This was a writing exercise I did today. I read about a guy whose job it was to put these time-stamped stickers on sandwiches. He spent all day agonizing over the brutal and slow passage of time. His notion of time was stickers & sandwiches. Anyway, that’s how this piece came about. In fact, that’s how most of my fiction takes shape–just an image or scene or detail, expanded. Who knows if this particular piece will develop further. 

His job was to put the sticker on the sandwich once the sandwich was finished and then hand the sandwich to the customer and ask the customer if they needed anything else.

“Do you need anything else?” he said.

“Does it have mayonnaise?”

“The sandwich?”


“Did you ask for mayonnaise?”

“I said no mayonnaise. I made sure to say it. I always say it.”

“Then I’m sure there’s none.”

“You guys never listen. I always say no mayonnaise and then I go home and open up the sandwich and there’s mayonnaise dripping off the bread.”

“Then why do you keep coming back?”

“Excuse me?”

“Why do you keep coming back,” he said. “If we keep messing it up?”

“Why do you keep messing it up?”

“I don’t know. I don’t make the sandwiches.”

“Are you new or something?”

He was not new at all. He had been there, in that exact position, putting stickers on sandwiches, peeling the stickers off of paper and sticking them onto a different kind of paper, staring at the orange stickers which had the date and time written on them, learning to feel the passage of time by staring at its progression from sticker to sticker, minute by minute, sandwich by sandwich. For him, Time was a sandwich. Hopelessness was an orange circular sticker. He dropped one of the stickers and bent to pick it up.

“I’m not new,” he said, while bent down.

Beneath his feet were two indentations made in the tile by his heels, which had stood in that exact spot long enough and often enough so to alter the ground. He picked up the sticker and rose to face the customer again.

“I was born in 1899 and I’ve been working here since this place was post office.” But the customer had left. He said the words to no one.

“Why you so weird, Waylon?” Ben Ben said. Ben Ben was plump. His full name was Ben Ben and he never bothered to change it, never occurred to him. He made the sandwiches that Waylon tagged with stickers.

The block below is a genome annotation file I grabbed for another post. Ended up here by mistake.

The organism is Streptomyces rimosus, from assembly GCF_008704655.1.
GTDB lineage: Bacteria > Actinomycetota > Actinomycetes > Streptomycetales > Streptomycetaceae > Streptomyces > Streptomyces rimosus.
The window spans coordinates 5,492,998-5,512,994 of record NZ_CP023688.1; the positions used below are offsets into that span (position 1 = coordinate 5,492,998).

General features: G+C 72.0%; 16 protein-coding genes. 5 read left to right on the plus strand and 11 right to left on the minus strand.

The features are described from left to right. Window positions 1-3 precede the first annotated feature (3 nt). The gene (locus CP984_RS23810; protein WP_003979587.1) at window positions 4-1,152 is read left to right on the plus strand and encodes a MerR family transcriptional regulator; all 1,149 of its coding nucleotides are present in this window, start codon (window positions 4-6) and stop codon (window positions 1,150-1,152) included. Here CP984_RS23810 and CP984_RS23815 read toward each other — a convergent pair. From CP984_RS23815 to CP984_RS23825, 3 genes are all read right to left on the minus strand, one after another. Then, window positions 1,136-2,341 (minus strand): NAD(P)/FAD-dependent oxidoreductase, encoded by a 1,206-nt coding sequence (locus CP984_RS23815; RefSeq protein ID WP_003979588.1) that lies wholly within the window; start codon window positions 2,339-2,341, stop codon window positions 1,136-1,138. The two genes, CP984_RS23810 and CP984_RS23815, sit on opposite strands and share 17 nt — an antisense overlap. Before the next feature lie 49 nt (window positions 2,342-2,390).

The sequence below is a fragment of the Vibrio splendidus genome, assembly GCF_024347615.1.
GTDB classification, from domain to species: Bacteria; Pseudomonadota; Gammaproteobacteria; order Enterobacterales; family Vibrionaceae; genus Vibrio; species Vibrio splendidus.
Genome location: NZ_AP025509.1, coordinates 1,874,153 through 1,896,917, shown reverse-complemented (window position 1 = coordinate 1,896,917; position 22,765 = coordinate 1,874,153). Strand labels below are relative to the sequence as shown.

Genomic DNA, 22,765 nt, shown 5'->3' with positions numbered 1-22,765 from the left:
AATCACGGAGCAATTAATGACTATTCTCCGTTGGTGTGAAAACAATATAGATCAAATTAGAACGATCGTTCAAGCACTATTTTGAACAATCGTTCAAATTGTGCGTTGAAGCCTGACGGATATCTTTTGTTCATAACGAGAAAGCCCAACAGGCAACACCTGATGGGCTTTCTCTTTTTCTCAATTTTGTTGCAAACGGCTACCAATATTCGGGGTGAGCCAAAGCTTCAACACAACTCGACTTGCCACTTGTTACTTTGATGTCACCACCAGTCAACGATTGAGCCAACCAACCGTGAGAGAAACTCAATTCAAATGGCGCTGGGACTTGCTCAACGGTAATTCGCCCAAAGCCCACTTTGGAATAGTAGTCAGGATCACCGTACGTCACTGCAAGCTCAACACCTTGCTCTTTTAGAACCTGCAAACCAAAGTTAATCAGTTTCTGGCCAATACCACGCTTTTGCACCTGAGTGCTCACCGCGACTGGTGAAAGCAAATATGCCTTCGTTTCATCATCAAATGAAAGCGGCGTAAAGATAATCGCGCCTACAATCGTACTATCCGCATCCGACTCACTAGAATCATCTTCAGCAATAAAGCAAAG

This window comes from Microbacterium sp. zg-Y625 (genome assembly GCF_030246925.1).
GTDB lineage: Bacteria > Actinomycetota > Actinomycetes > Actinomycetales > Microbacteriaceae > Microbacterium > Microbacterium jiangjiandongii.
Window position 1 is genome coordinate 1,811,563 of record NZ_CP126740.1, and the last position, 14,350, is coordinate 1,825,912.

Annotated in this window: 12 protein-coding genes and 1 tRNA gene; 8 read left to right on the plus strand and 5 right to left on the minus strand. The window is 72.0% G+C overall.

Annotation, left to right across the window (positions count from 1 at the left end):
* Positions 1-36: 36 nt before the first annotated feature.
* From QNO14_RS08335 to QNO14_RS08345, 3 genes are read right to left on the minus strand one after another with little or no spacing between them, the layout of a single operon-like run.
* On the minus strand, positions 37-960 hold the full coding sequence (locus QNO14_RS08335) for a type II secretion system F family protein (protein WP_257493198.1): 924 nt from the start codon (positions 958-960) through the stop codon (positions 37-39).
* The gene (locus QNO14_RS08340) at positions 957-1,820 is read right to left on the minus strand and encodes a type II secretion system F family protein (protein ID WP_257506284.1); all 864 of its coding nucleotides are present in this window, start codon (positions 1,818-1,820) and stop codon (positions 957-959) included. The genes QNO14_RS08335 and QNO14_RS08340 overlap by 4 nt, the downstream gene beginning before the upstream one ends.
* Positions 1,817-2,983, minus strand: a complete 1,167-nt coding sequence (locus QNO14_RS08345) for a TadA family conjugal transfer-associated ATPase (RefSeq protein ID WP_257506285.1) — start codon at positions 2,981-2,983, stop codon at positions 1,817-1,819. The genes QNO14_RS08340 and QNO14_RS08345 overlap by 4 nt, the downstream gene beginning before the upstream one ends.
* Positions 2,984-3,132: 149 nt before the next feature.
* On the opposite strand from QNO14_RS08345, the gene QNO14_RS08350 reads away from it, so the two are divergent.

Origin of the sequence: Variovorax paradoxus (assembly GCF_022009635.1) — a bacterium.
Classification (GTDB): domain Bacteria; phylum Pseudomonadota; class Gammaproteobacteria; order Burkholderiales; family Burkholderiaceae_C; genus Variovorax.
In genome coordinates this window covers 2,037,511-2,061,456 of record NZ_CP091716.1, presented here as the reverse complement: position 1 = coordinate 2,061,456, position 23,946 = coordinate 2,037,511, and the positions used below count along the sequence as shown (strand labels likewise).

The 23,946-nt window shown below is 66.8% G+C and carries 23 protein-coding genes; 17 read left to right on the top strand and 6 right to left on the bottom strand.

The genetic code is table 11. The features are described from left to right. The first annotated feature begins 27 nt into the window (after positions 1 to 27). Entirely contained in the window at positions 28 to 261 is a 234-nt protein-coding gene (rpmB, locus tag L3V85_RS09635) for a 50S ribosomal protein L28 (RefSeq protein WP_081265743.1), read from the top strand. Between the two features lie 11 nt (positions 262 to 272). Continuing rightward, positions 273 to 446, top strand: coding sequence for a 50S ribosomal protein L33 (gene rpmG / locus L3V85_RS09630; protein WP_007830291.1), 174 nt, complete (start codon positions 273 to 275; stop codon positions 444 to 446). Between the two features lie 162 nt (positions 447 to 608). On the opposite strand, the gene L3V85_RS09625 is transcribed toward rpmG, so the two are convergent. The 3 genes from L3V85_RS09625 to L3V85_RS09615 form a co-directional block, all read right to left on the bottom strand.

“Why you keep putting mayonnaise on her sandwich?”

“You know who that is?”

“Her front right tooth is rotten,” Waylon said. “I don’t get how people let that happen. At what point do you decide to do something about it?”

“That’s Lila Brusco’s mom,” Ben Ben said.

“Good for her.”

“Do you know who Lila Brusco is?”


“Lila Brusco’s the girl I’ve been seeing. The one I’m telling you about.”

“No shit,” Waylon said. “The girl who goes with other girls?”

Ben Ben had told the same story multiple times and in several variations. The gist of it was that Lila Brusco allowed Ben Ben to watch her and another woman do things to each other in Saddle Peak creek, in the actual creek itself.

“She’s told me stories of personal hell between her and that woman with a rotten tooth, and I can tell you that her tooth ain’t all that’s rotten in her.” Ben Ben leaned his head over so that his chin nearly rested on Waylon’s shoulder. As he spoke he still made sandwiches without once looking down. He whispered, “Lila told me that when her mom gets mad she gets a real violent streak going. When Lila was smaller she used to grab her by the hair and drag her around the house, and no matter how hard Lila kicked or how much she cried her mom would just drag her around, banging her into furniture, burning her skin against the carpet. She used to pull Lila by the hair until Lila’s hair came out. Well, now Lila’s bigger and so her mom can’t do that no more. So now she sort of sizes Lila up and then hits her with batteries and extension cords and I don’t know what else. She hits her in private places. But I’ve seen those places and I’ve seen those bruises. I told Lila I’d kill her mom if she asked me to. And she said it’s alright because she likes the color of the bruises, she thinks they’re pretty. She calls it sunset pain.”

Written at 12:32 at night, in my office, in Agoura Hills CA, while reaching that point of tiredness when the world becomes dreamy and peaceful. 

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